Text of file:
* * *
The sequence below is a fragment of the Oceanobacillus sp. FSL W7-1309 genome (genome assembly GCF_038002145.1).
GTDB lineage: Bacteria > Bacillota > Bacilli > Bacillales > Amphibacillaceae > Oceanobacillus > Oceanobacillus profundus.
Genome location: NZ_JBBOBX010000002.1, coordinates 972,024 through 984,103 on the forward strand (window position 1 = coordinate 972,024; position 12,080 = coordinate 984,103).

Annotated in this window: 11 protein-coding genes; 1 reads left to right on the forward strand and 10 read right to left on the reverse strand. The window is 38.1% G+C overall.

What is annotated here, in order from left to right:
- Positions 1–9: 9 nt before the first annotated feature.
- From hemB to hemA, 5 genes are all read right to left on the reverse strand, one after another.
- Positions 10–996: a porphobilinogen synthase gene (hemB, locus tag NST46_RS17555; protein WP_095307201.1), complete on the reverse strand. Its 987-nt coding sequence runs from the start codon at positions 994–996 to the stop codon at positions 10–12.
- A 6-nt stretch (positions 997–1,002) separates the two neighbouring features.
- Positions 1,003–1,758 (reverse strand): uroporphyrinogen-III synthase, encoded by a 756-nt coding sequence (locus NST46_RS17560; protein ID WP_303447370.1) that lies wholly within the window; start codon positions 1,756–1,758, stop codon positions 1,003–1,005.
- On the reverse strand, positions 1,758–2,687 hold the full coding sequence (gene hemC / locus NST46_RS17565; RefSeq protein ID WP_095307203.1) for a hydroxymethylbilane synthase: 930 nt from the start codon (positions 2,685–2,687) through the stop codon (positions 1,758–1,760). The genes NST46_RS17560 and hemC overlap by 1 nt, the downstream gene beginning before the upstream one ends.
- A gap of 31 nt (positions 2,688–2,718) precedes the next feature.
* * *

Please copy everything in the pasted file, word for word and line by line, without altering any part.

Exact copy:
The sequence below is a fragment of the Oceanobacillus sp. FSL W7-1309 genome (genome assembly GCF_038002145.1).
GTDB lineage: Bacteria > Bacillota > Bacilli > Bacillales > Amphibacillaceae > Oceanobacillus > Oceanobacillus profundus.
Genome location: NZ_JBBOBX010000002.1, coordinates 972,024 through 984,103 on the forward strand (window position 1 = coordinate 972,024; position 12,080 = coordinate 984,103).

Annotated in this window: 11 protein-coding genes; 1 reads left to right on the forward strand and 10 read right to left on the reverse strand. The window is 38.1% G+C overall.

What is annotated here, in order from left to right:
- Positions 1–9: 9 nt before the first annotated feature.
- From hemB to hemA, 5 genes are all read right to left on the reverse strand, one after another.
- Positions 10–996: a porphobilinogen synthase gene (hemB, locus tag NST46_RS17555; protein WP_095307201.1), complete on the reverse strand. Its 987-nt coding sequence runs from the start codon at positions 994–996 to the stop codon at positions 10–12.
- A 6-nt stretch (positions 997–1,002) separates the two neighbouring features.
- Positions 1,003–1,758 (reverse strand): uroporphyrinogen-III synthase, encoded by a 756-nt coding sequence (locus NST46_RS17560; protein ID WP_303447370.1) that lies wholly within the window; start codon positions 1,756–1,758, stop codon positions 1,003–1,005.
- On the reverse strand, positions 1,758–2,687 hold the full coding sequence (gene hemC / locus NST46_RS17565; RefSeq protein ID WP_095307203.1) for a hydroxymethylbilane synthase: 930 nt from the start codon (positions 2,685–2,687) through the stop codon (positions 1,758–1,760). The genes NST46_RS17560 and hemC overlap by 1 nt, the downstream gene beginning before the upstream one ends.
- A gap of 31 nt (positions 2,688–2,718) precedes the next feature.